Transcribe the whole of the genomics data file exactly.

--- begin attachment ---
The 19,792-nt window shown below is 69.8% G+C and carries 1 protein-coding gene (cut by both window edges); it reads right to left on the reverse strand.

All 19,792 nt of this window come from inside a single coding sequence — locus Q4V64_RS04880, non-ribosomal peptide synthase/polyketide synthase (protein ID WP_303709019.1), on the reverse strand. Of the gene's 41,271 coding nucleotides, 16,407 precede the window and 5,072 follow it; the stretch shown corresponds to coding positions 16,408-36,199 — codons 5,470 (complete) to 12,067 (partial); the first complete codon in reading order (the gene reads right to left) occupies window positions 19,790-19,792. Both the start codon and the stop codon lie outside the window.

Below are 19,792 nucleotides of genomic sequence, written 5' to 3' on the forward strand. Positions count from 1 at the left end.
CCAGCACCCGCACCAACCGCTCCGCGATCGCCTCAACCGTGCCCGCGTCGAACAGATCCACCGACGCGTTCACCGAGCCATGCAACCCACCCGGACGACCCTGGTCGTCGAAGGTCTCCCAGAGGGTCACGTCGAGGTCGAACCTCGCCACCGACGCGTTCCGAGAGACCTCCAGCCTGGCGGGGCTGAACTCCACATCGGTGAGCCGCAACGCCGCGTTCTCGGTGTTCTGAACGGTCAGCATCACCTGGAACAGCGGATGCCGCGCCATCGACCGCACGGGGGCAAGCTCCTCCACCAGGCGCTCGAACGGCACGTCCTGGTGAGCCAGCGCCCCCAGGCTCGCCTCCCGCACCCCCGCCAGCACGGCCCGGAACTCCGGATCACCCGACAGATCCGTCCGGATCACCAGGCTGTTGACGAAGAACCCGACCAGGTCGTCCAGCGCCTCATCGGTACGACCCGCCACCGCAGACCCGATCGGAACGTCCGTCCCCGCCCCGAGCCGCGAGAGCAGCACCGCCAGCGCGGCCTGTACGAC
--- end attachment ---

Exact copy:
The 19,792-nt window shown below is 69.8% G+C and carries 1 protein-coding gene (cut by both window edges); it reads right to left on the reverse strand.

All 19,792 nt of this window come from inside a single coding sequence — locus Q4V64_RS04880, non-ribosomal peptide synthase/polyketide synthase (protein ID WP_303709019.1), on the reverse strand. Of the gene's 41,271 coding nucleotides, 16,407 precede the window and 5,072 follow it; the stretch shown corresponds to coding positions 16,408-36,199 — codons 5,470 (complete) to 12,067 (partial); the first complete codon in reading order (the gene reads right to left) occupies window positions 19,790-19,792. Both the start codon and the stop codon lie outside the window.

Below are 19,792 nucleotides of genomic sequence, written 5' to 3' on the forward strand. Positions count from 1 at the left end.
CCAGCACCCGCACCAACCGCTCCGCGATCGCCTCAACCGTGCCCGCGTCGAACAGATCCACCGACGCGTTCACCGAGCCATGCAACCCACCCGGACGACCCTGGTCGTCGAAGGTCTCCCAGAGGGTCACGTCGAGGTCGAACCTCGCCACCGACGCGTTCCGAGAGACCTCCAGCCTGGCGGGGCTGAACTCCACATCGGTGAGCCGCAACGCCGCGTTCTCGGTGTTCTGAACGGTCAGCATCACCTGGAACAGCGGATGCCGCGCCATCGACCGCACGGGGGCAAGCTCCTCCACCAGGCGCTCGAACGGCACGTCCTGGTGAGCCAGCGCCCCCAGGCTCGCCTCCCGCACCCCCGCCAGCACGGCCCGGAACTCCGGATCACCCGACAGATCCGTCCGGATCACCAGGCTGTTGACGAAGAACCCGACCAGGTCGTCCAGCGCCTCATCGGTACGACCCGCCACCGCAGACCCGATCGGAACGTCCGTCCCCGCCCCGAGCCGCGAGAGCAGCACCGCCAGCGCGGCCTGTACGAC